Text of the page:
The National Intelligence Council, an umbrella organization for the U.S. analytical community, reported to Congress last month that there are at least four occasions between 1992 and 1999 when "weapons-grade and weapons-usable nuclear materials have been stolen from some Russian institutes."

Of those thefts, the report said, "We assess that undetected smuggling has occurred, although we do not know the extent or magnitude."

Victor Yerastov, chief of nuclear accounting and control for Russia's ministry of atomic energy, has said that in 1998 a theft in Chelyabinsk Oblast made off with "quite sufficient material to produce an atomic bomb."

An American official, commenting on that theft, said that "given the known and suspected capabilities of the Russian mafia, it's perfectly plausible that al Qaeda would have access to such materials." The official added, "They could get it from anybody they could bribe."

Col. Gen. Igor Valynkin, chief of the Russian organization responsible for safeguarding nuclear weapons, said on Oct. 27 that any claim Russia has lost an intact warhead is "barking mad."

The U.S. government is not accepting that assurance at face value. "We don't know with any confidence what has gone missing, and neither do they," said one American official.

Thefts of less threatening nuclear byproducts, especially isotopes of strontium, cesium and partially enriched uranium, have been reported more frequently. In November 1995, Chechen rebels placed a functioning "dirty bomb" using dynamite and cesium 137 in Moscow's Izmailovo park. They did not detonate it. Al Qaeda is closely aligned with the Chechens.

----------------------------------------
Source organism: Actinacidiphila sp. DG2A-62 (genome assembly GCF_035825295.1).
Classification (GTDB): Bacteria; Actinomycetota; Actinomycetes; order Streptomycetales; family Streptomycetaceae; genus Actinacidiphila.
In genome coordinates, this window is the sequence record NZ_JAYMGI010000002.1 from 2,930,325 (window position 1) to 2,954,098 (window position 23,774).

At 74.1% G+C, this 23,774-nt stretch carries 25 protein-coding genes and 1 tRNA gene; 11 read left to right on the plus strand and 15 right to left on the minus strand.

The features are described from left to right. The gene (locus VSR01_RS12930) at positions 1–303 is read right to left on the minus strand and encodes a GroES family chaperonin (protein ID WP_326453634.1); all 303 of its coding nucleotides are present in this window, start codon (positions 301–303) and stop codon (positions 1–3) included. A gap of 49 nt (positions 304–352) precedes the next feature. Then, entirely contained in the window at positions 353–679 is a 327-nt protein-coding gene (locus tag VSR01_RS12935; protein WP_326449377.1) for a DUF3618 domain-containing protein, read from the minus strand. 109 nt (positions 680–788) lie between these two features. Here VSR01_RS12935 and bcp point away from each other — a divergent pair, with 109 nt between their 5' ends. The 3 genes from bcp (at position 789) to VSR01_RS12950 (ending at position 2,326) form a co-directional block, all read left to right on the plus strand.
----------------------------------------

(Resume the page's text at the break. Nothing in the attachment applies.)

There are limits, "governed by the laws of physics," as one official put it, to American technology for detecting these materials. In broad terms they have to do with sensing radioactivity at a distance and through shielding, and with the balance between false positives and false negatives. There are classified Energy Department documents that catalogue what one of them called "shortcomings in the ability of NEST equipment to locate the target materials which if known by adversaries could be used to defeat the search equipment and/or procedures." The Post has agreed to publish no further details.

A division of the Los Alamos National Laboratory, known as NIS-6, is leading efforts to build an improved generation of sensors. Some will use neutron generators to "interrogate" a suspected object, and others are planned for long-range detection of alpha particles.

A measure of the government's grave concern is the time devoted by top national security officials to developing options for a crisis involving nuclear terrorism.

One hypothetical scenario, participants said, began with a sensor detecting what appeared to be the radiation signature of a nuclear weapon amid a large volume of traffic on a highway such as I-95.

According to two participants, the group considered how the Energy Department's NEST teams, working with Delta Force, might find and take control of the weapon without giving a terrorist time to use it.

Roadblocks and car-by-car searches, for example, would create chaos, require hours, and give ample warning to those hiding the device. But without roadblocks the searchers might fail to isolate the weapon within a radius defined by the limits of sensor technology. If commandos found the device, they could expect to encounter resistance. Would the president delegate to on-scene commanders a decision that might result in nuclear detonation? Which officials, meanwhile, should be evacuated? Would government inform the public of the threat, a step that would wreak panic without precedent in any country and complicate the job of finding the weapon?